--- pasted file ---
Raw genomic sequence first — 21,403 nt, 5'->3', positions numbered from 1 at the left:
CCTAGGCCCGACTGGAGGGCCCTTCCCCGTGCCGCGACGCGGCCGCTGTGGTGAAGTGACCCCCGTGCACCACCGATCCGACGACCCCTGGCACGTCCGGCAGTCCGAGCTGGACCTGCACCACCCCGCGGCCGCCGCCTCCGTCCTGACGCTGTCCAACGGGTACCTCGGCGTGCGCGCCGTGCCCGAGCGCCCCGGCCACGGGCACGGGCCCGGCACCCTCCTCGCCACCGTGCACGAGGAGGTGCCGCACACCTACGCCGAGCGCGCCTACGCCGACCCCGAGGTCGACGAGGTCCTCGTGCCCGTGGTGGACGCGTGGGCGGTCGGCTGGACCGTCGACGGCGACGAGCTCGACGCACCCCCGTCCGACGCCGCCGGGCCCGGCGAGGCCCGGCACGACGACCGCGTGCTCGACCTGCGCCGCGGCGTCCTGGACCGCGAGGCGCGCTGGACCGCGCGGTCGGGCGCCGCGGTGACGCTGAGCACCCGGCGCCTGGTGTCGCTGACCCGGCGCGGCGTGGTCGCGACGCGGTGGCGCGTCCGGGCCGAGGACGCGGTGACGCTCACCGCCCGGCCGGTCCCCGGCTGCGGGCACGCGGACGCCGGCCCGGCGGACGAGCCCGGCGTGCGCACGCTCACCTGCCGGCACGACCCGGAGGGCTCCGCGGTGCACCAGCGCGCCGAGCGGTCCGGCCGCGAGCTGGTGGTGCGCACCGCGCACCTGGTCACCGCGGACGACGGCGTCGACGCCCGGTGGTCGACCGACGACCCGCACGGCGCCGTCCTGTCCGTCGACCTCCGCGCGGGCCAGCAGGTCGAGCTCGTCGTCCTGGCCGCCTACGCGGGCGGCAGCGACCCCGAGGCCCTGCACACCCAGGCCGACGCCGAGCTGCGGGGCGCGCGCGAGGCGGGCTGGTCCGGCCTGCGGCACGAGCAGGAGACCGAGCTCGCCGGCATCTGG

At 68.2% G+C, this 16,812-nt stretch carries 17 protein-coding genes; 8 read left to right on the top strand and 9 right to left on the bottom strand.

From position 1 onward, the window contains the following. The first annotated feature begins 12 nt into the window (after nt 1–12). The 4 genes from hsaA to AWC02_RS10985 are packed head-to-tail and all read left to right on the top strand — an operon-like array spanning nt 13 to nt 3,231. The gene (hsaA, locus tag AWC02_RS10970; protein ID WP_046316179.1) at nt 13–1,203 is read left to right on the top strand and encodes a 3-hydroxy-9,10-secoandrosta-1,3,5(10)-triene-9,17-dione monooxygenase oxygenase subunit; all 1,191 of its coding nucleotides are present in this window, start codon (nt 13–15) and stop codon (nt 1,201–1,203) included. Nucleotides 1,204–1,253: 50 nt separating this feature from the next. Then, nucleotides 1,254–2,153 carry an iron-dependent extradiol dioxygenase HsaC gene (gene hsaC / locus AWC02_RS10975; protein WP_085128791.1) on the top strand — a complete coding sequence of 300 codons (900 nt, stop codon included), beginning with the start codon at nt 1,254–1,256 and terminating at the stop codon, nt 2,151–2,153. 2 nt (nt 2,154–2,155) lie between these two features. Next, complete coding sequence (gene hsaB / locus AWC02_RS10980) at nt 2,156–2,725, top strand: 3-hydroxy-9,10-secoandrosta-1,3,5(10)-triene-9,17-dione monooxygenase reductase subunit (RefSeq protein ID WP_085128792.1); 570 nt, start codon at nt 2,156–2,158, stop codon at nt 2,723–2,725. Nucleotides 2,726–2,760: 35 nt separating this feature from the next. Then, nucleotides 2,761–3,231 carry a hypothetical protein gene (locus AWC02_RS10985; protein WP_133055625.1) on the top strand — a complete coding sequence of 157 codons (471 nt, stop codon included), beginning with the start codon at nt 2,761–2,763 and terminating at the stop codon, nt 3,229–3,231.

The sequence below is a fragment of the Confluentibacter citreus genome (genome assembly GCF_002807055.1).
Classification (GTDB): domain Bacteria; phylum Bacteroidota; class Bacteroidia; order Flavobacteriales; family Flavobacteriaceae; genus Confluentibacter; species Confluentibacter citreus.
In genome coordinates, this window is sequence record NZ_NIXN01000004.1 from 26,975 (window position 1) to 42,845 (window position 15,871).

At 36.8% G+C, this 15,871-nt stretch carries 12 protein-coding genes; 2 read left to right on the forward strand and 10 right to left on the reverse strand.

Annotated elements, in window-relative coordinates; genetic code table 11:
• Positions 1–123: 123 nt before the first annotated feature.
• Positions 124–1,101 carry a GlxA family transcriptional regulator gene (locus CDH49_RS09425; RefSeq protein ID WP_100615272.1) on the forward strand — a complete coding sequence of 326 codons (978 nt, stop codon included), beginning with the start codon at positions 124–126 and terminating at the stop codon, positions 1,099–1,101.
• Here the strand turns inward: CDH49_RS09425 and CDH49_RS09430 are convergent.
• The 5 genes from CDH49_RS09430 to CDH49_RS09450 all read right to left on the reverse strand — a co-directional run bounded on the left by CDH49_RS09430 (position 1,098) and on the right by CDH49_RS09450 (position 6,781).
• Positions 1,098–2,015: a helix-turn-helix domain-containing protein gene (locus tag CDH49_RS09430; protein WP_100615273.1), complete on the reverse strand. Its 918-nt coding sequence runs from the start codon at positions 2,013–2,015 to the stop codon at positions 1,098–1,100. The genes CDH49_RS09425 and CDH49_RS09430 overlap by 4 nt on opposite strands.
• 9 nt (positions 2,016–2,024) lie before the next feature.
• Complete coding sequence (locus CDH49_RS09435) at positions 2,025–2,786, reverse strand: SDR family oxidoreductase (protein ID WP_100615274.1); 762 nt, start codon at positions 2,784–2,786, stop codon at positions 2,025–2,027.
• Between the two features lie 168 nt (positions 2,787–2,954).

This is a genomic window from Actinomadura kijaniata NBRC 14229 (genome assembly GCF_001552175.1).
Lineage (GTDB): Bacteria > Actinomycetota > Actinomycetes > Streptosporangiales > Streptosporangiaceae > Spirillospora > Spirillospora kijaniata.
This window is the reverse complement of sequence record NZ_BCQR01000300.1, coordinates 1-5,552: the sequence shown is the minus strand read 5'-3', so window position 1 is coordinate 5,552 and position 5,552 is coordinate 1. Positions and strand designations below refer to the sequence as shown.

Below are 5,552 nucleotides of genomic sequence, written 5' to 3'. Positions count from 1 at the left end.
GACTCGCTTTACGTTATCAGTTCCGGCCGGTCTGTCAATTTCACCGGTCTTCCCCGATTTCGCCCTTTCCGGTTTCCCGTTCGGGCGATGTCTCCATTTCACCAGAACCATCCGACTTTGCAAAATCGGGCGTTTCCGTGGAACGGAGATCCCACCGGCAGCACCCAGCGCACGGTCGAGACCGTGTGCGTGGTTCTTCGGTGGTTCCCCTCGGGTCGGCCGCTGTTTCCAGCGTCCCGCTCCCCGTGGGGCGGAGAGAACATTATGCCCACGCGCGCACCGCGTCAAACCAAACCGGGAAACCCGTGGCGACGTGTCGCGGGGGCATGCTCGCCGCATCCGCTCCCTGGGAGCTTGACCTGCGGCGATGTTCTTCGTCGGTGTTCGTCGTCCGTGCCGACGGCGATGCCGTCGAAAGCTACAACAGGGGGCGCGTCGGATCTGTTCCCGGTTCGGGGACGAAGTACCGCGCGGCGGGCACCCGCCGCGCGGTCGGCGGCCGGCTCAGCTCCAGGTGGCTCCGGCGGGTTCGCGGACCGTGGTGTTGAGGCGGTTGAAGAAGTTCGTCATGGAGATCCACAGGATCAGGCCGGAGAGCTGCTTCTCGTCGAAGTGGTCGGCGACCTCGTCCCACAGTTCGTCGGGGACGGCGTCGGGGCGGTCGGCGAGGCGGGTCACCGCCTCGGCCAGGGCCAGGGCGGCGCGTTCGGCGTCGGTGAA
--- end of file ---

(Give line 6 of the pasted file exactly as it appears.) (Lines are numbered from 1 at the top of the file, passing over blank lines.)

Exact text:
Classification (GTDB): domain Bacteria; phylum Bacteroidota; class Bacteroidia; order Flavobacteriales; family Flavobacteriaceae; genus Confluentibacter; species Confluentibacter citreus.